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Reported Case

LC (A Child - Placement Order) [2020] EWCA Civ 787 (23 June 2020) (29 July 2020)

Date: 29/07/2020
Duncan Lewis, Reported Case Solicitors, LC (A Child - Placement Order) [2020] EWCA Civ 787 (23 June 2020)

We represented the second respondent (father) in an appeal by a local authority (LA) against the decision of Recorder Thain dated 7 February 2020 to refuse the LA’s application for a placement order in respect of a two year old child (LC).


LC is the youngest of three children in her family. She has two older brothers, X, now aged eight, and Y, aged seven. The children’s mother is diagnosed with paranoid schizophrenia and has learning difficulties, their father has five older children by his earlier marriages. In each of his previous marriages there were allegations of domestic abuse, and of harassment following the breakdown of the relationships.

Following LC’s birth, she and her mother were placed in a hospital ward together where they received 24 hour support from mental health staff. The mother’s condition deteriorated and she was reported as hearing voices and displaying violent behaviour towards the father. Following a social work visit to the family home, the children were placed under child protection plans following a case conference. The home was reported to be in poor condition and there were reports of domestic abuse between the parents.

In July 2018, the parents agreed to the three children being accommodated by the LA under s.20 of the Children Act 1989. The following month, the authority started care proceedings in respect of the children. Upon removal from home, the children were placed together in a foster placement in Kent where they thrived.

The final hearing of the care proceedings began on 30 September 2019. The LA sought final care orders in respect of all three children on the basis of care plans which provided for the boys to be placed in long term foster care together, and for LC to be placed for adoption. The parents opposed and asked the court to return the children to their care. The children's guardian supported the application for care orders but opposed the application for a placement order in respect of LC. Her preference was for all three children to be placed together, preferably in the foster home in Kent where they had thrived.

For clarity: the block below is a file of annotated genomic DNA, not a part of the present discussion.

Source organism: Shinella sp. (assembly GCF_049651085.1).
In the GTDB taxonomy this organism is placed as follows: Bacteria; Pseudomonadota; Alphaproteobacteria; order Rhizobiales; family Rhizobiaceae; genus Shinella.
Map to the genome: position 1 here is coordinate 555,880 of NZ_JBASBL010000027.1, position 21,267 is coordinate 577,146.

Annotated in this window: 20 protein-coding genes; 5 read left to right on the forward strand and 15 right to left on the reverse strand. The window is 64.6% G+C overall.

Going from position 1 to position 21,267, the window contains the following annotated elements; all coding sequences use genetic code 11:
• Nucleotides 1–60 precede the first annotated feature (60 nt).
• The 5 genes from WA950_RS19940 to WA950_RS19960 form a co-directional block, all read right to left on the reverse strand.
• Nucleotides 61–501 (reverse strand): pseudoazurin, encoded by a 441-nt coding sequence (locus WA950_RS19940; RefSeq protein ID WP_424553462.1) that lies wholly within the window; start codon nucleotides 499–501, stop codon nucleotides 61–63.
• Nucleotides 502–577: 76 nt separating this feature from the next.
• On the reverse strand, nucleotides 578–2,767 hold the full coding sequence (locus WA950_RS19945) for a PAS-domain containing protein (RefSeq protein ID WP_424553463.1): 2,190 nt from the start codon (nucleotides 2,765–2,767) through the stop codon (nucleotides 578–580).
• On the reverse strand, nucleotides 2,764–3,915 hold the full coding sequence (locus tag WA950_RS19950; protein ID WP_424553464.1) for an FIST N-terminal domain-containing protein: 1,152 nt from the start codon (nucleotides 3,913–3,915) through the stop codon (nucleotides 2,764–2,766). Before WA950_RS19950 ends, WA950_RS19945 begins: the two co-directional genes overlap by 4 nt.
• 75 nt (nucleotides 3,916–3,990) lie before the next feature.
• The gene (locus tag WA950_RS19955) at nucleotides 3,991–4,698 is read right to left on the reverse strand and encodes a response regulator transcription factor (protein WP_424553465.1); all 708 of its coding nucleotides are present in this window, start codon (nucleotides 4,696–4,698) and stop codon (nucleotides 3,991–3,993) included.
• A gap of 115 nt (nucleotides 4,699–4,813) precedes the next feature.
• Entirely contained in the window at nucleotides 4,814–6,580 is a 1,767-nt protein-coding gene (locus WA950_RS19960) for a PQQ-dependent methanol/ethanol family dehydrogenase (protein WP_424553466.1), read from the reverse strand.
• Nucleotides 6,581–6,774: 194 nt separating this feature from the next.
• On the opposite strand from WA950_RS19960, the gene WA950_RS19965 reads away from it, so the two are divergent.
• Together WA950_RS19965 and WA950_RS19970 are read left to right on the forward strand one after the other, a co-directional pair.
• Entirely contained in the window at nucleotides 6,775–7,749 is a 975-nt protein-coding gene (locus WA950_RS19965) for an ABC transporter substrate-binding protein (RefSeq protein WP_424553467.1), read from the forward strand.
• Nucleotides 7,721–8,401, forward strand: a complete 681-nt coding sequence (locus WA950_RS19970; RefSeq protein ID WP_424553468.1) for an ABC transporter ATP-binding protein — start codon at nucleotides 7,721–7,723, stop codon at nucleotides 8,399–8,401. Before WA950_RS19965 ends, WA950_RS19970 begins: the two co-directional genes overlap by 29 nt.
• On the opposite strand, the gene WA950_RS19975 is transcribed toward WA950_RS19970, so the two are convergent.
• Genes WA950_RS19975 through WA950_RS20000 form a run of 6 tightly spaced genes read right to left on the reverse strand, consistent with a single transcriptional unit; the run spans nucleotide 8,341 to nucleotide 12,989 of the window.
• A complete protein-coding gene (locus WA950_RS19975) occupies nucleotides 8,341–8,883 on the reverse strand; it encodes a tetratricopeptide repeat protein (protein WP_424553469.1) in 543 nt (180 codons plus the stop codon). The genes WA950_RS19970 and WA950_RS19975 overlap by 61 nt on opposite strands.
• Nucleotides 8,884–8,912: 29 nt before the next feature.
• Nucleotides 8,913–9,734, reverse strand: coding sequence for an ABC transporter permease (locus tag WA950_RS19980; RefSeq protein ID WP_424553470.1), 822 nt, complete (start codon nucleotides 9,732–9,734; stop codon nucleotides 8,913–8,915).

On 7th February 2020, following a series of hearings and findings including a welfare analysis and after receiving evidence from a clinical psychologist who had conducted an evaluation of the children, the recorder granted care orders in respect of all three children but refused the application for a placement order with regard to LC.


On 28th February 2020, the LA filed a notice of appeal against the dismissal of the placement order application and permission was granted on 27th March.

The LA’s grounds of appeal were as follows:

  1. The recorder erred by failing to weigh the benefits and detriments of each of the realistic options for LC, providing inadequate consideration as to the benefits of adoption for LC distinct from her siblings and her heightened need to form secure and stable attachment.

  2. She placed disproportionate weight on LC's cultural identity and failed properly to balance this factor against the disadvantages of long-term foster care. In doing so, she failed to recognise that there had been expressions of interest in the child's profile from potential adopters with similar cultural profiles.

  3. She wrongly placed disproportionate weight on the potential loss of the relationship with the siblings, elevating this factor above other relevant factors in the balancing exercise.

  4. She wrongly placed disproportionate weight on the potential difficulties in finding an adoptive placement and failed to balance this factor against the benefits of such a placement.

  5. She wrongly placed disproportionate weight on the potential impact of a breakdown in an adoptive placement and failed to balance this factor properly against the disadvantages of long-term foster care.


Lord Justice Baker noted that the recorder considered the relationships between LC and her parents and LC and her sibling to be of significant value, stating;

In my judgment, the recorder was best placed to evaluate the importance of these factors and her conclusions about them were plainly open to her on the evidence. She identified other advantages for LC in a long-term foster placement in this case, including the difficulty the child may have in forming secure attachments as a result of her extremely unsettled early experiences, having had four primary carers in the first 18 months of her life.

Lord Justice Baker further stated that the recorder took into account all relevant matters and that her analysis met the standard of an adequately reasoned judgment required by this court in Re B-S, and ultimately ruled;

…I am satisfied that the recorder in this case carried out a fair and balanced analysis and her decision cannot be described as wrong. For those reasons, I would dismiss this appeal.


Family law director Adeeba Naseem represented the second respondent (father) with James Holmes of Garden Court Chambers instructed.


Find full details of this case on Bailii’s website here.
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